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Saudi-led strikes in Yemen targeting rebel stronghold as air campaign enters 2nd day

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SANAA, Yemen — Saudi Arabia bombed the northern stronghold of Yemen's Shiite rebels and other key military installations on Friday as a coalition led by the Gulf kingdom carried out airstrikes for a second day.

The military action is turning impoverished and chaotic Yemen into a new front in the rivalry between Sunni heavyweight Saudi Arabia and Shiite power Iran, which supports the rebels known as Houthis.

Heavy airstrikes early Friday targeted Saada, the stronghold of the Houthis, focusing on locations where rebel leader Abdul-Malik al-Houthi might be, military officials said. Saudi warplanes also bombed the al-Sana army camp in the Arhab region northeast of Sanaa, run by commanders loyal to former President Ali Abdullah Saleh.

The military official said other strikes targeted army camps outside Sanaa in al-Dhale and Lahj provinces, including al-Annad base, where about 100 U.S. military advisers had been based but were forced to withdraw last weekend due to deteriorating security conditions.

The military officials spoke on condition of anonymity as they were not authorized to brief reporters.

In the capital of Sanaa, heavy airstrikes came in waves throughout the night. Explosions rocked the city and anti-aircraft guns were heard returning fire. At least 18 civilians, including six children, have been killed and the casualty count was expected to rise.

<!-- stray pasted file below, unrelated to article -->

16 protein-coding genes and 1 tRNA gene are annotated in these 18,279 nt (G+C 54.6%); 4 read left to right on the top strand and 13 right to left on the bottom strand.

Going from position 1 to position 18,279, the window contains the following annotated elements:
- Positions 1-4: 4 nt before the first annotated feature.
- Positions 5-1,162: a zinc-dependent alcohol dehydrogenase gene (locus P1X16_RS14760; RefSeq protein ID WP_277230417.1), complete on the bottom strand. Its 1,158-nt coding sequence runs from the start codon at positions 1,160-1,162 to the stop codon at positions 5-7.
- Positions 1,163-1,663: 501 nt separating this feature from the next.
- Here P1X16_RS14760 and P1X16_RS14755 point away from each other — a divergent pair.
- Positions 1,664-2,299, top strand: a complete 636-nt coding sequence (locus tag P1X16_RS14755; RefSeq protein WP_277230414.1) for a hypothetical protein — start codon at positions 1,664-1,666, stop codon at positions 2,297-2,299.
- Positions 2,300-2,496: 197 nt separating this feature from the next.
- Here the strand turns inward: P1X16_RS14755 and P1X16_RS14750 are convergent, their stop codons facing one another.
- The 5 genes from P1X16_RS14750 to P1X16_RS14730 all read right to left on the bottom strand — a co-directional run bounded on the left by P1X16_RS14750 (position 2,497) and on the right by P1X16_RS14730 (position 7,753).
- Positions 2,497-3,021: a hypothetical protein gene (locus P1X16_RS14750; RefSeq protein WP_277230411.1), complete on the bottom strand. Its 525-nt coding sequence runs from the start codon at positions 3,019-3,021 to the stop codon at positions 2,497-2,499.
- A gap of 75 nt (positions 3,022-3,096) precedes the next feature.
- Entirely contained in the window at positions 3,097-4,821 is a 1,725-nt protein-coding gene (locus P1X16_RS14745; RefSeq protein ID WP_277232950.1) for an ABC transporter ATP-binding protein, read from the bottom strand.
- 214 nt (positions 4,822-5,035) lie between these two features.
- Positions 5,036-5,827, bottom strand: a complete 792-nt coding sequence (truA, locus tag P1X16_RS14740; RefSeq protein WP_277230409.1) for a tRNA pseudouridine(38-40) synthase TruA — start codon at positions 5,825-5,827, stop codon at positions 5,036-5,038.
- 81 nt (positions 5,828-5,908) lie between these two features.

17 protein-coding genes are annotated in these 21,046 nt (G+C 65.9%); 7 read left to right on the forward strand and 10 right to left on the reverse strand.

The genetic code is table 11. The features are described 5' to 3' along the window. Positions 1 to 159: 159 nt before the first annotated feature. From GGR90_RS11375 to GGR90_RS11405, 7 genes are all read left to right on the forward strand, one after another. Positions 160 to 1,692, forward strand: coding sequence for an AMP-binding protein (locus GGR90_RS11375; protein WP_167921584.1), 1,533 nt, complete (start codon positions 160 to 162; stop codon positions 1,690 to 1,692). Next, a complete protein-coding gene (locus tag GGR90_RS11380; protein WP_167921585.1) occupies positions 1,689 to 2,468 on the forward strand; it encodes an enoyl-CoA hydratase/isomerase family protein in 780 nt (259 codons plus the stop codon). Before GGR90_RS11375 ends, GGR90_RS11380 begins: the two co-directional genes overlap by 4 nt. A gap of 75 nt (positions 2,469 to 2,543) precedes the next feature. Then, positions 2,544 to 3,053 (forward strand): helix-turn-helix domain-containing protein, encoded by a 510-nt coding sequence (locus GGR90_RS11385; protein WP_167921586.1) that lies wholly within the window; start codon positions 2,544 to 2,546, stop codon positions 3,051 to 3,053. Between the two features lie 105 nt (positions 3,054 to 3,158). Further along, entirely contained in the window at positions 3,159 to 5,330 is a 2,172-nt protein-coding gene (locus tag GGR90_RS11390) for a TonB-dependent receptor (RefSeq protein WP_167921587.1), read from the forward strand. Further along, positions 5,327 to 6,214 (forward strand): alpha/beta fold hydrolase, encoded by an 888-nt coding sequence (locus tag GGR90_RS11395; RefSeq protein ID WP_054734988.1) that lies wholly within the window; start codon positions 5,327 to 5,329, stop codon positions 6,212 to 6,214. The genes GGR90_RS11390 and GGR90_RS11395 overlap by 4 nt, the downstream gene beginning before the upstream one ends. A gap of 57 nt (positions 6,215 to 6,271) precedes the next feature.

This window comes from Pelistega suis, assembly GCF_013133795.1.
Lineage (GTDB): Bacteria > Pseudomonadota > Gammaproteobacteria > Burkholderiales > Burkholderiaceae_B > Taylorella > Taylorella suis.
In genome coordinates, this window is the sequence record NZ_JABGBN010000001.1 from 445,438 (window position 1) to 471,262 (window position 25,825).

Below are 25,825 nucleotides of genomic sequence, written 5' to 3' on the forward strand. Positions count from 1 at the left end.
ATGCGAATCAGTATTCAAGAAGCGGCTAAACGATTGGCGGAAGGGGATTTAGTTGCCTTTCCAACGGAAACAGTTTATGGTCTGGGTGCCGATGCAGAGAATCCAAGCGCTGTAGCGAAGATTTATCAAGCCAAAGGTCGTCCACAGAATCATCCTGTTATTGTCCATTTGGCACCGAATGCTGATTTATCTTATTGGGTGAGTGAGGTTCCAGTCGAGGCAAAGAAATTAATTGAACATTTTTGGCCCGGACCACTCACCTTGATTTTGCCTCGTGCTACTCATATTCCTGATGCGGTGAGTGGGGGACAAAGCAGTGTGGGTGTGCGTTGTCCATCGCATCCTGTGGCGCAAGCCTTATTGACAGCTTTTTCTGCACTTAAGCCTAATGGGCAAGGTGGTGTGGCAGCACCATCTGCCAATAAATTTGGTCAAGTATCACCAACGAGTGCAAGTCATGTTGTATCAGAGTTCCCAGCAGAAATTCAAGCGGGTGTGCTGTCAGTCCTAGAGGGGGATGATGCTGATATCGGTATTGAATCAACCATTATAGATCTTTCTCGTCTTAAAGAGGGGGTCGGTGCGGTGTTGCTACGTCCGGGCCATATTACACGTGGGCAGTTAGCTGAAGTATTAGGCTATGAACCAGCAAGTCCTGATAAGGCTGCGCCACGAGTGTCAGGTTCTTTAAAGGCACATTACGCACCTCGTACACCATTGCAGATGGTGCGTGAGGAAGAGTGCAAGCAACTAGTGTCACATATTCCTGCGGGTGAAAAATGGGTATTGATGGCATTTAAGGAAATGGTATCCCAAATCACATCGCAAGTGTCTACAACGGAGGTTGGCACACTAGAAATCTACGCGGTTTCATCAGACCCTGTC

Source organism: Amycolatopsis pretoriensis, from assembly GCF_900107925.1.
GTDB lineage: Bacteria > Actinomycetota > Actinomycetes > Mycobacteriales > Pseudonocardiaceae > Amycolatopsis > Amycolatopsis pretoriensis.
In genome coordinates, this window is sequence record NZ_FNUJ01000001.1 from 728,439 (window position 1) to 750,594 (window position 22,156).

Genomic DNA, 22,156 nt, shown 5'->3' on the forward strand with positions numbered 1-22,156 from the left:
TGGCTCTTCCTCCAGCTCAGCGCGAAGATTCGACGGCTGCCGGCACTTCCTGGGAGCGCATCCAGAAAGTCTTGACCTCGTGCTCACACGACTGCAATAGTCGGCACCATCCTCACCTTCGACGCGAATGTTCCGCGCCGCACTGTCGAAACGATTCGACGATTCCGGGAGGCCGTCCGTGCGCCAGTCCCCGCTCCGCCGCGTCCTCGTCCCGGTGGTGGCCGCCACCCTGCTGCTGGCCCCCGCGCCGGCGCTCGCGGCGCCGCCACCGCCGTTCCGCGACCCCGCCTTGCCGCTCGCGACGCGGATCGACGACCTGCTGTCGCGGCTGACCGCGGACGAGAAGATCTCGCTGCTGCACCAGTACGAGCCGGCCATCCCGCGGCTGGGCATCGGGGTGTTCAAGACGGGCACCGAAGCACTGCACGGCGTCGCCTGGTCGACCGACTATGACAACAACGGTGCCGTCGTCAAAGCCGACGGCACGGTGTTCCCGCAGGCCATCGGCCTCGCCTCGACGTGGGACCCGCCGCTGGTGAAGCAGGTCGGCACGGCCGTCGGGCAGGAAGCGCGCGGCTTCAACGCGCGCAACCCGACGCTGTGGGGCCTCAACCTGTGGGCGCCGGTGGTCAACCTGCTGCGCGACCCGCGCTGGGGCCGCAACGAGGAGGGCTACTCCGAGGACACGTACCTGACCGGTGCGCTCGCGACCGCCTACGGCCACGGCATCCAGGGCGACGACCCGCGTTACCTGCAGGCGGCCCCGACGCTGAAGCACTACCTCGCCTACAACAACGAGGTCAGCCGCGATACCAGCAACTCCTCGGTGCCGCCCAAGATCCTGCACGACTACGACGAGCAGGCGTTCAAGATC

Saudi Arabia and fellow Sunni-led allies in the Gulf and the Middle East view the Houthi takeover as an attempt by Iran to establish a proxy on the kingdom's southern border. Iran and the Houthis deny that Tehran arms the rebel movement, though it says it provides diplomatic and humanitarian support.

Iran has denounced the Saudi-led air campaign, saying it "considers this action a dangerous step."

Yemen's U.S.-backed President Abed-Rabbo Mansour Hadi was in Saudi Arabia's capital of Riyadh, after he fled the country by boat on Wednesday as Houthi fighters approached the southern port city of Aden where he had taken refuge.

Rebel leader al-Houthi has accused the United States, Saudi Arabia and Israel of launching a "criminal, unjust, brutal and sinful" campaign aimed at invading and occupying Yemen.

White House spokesman Eric Schultz told reporters that President Barack Obama had authorized logistical and intelligence support for the strikes, but that the U.S. is not joining with direct military action.

In the air assault codenamed "Operation Decisive Storm," Saudi Arabia deployed some 100 fighter jets, 150,000 soldiers and other navy units, Saudi-owned Al-Arabiya TV reported. Also involved were aircraft from the United Arab Emirates, Bahrain, Qatar, Kuwait, Jordan, Morocco, Sudan and Egypt, though it was not clear which carried out actual strikes.

Once the airstrikes have weakened the rebels and their allies in the military forces loyal to former President Ali Abdullah Saleh, a ground invasion of Yemen is planned by Egyptian, Saudi and other forces.

The assault will come from Saudi Arabia and by landings on Yemen's coasts along the Red and Arabian seas, according to three Egyptian military and security officials, who spoke on condition of anonymity because they were not authorized to talk about the plans with the press.

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